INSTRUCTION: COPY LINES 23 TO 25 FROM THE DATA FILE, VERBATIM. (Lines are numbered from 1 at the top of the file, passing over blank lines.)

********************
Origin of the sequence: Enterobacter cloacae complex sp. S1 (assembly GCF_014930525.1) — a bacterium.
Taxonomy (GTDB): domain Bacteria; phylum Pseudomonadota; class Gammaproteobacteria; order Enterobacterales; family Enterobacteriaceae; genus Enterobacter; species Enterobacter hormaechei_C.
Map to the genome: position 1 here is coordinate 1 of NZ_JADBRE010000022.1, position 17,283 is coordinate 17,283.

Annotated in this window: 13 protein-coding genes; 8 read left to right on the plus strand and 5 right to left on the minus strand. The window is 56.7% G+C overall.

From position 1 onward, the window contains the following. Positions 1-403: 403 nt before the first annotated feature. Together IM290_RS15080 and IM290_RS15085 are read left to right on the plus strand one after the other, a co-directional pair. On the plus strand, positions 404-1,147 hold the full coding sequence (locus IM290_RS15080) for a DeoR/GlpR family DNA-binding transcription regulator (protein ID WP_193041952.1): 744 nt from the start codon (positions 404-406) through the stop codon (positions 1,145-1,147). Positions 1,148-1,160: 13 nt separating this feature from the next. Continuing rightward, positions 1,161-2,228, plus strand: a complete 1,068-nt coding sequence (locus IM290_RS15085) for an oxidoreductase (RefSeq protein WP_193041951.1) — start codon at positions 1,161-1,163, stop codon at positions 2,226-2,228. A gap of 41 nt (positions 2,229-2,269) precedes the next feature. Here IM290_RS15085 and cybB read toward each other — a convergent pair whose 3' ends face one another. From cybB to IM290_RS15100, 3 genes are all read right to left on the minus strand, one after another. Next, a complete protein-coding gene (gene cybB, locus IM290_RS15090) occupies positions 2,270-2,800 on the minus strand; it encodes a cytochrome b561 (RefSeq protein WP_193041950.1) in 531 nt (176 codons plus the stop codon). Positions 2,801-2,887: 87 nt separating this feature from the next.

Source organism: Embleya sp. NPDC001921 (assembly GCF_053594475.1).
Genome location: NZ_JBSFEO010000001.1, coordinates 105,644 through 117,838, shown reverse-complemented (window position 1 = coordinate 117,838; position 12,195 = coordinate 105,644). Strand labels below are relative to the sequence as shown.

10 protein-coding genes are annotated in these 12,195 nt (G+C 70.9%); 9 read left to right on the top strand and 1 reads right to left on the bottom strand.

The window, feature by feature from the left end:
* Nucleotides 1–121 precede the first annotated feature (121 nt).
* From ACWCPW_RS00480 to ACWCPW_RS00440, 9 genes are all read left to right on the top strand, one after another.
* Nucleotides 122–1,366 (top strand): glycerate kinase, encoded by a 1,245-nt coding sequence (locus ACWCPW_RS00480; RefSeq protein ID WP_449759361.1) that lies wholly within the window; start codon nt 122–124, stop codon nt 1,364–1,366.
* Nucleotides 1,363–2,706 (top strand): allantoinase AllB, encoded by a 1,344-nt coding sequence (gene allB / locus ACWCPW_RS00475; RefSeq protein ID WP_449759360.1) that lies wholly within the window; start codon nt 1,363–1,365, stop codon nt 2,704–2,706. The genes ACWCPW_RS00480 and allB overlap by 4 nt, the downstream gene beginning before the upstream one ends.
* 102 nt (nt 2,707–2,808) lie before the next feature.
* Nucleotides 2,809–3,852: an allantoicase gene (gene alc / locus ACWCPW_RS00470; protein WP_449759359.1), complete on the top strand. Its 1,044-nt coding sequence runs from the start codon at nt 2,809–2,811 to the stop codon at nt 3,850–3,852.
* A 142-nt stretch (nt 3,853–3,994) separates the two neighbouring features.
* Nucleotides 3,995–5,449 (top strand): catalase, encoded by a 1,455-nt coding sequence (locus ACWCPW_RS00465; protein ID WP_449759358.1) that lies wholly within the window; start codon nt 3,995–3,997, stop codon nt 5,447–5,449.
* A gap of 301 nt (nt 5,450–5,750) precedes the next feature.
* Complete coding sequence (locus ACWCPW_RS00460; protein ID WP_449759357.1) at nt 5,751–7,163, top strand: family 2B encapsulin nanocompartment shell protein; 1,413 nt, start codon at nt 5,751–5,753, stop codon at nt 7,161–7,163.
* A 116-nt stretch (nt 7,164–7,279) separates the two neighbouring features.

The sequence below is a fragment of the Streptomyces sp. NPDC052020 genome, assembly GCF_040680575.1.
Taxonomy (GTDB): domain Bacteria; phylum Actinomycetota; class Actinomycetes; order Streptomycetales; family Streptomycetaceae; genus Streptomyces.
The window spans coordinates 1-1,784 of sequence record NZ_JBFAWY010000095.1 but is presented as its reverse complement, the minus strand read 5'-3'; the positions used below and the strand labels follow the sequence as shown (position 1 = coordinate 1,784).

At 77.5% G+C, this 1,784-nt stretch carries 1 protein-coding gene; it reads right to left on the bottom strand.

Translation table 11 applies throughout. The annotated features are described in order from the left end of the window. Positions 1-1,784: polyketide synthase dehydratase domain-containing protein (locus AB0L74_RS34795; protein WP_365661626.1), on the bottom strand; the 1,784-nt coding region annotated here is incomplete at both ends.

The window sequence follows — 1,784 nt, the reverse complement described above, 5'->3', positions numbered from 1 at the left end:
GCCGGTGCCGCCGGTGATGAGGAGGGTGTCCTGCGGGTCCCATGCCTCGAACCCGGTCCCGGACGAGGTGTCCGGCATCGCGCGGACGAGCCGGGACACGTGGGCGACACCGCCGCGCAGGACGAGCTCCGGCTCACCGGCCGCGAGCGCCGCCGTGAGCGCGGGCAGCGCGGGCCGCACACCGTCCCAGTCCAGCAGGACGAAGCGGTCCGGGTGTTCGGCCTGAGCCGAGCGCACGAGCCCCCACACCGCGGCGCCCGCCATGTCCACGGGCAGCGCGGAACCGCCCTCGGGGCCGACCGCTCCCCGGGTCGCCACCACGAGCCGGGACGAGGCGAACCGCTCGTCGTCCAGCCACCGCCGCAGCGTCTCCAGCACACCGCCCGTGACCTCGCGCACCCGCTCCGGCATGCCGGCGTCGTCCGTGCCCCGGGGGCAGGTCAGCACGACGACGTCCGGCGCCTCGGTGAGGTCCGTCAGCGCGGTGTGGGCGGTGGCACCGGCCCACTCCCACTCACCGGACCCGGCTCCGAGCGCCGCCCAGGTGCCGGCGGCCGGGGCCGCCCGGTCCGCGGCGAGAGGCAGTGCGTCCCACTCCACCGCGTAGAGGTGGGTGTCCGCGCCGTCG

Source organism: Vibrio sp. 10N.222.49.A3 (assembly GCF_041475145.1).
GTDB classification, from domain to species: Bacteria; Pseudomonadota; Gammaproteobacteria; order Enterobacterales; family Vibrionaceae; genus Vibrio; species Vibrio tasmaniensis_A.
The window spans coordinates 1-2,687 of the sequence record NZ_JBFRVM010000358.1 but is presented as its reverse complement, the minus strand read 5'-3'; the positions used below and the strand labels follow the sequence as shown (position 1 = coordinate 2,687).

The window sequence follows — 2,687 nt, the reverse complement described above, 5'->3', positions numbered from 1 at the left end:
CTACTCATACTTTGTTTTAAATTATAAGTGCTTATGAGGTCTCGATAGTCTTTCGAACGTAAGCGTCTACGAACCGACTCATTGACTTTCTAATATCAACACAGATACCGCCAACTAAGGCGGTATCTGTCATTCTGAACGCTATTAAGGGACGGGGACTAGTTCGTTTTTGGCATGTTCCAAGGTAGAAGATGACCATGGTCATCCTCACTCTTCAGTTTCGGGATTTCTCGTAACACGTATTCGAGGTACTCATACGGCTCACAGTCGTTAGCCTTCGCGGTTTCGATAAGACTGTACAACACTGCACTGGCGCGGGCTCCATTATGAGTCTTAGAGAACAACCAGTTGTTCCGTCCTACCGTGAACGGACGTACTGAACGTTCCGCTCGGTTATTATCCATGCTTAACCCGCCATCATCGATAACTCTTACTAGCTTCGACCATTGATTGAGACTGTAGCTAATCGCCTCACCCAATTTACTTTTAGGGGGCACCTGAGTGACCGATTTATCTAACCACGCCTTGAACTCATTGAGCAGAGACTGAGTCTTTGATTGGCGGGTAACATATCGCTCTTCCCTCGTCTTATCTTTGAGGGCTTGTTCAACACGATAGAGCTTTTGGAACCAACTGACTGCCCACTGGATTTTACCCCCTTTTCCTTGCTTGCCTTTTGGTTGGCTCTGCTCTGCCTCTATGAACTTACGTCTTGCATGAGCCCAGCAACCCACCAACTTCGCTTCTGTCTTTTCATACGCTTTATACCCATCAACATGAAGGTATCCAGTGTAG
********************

The window spans coordinates 1-1,784 of sequence record NZ_JBFAWY010000095.1 but is presented as its reverse complement, the minus strand read 5'-3'; the positions used below and the strand labels follow the sequence as shown (position 1 = coordinate 1,784).

At 77.5% G+C, this 1,784-nt stretch carries 1 protein-coding gene; it reads right to left on the bottom strand.

Translation table 11 applies throughout. The annotated features are described in order from the left end of the window. Positions 1-1,784: polyketide synthase dehydratase domain-containing protein (locus AB0L74_RS34795; protein WP_365661626.1), on the bottom strand; the 1,784-nt coding region annotated here is incomplete at both ends.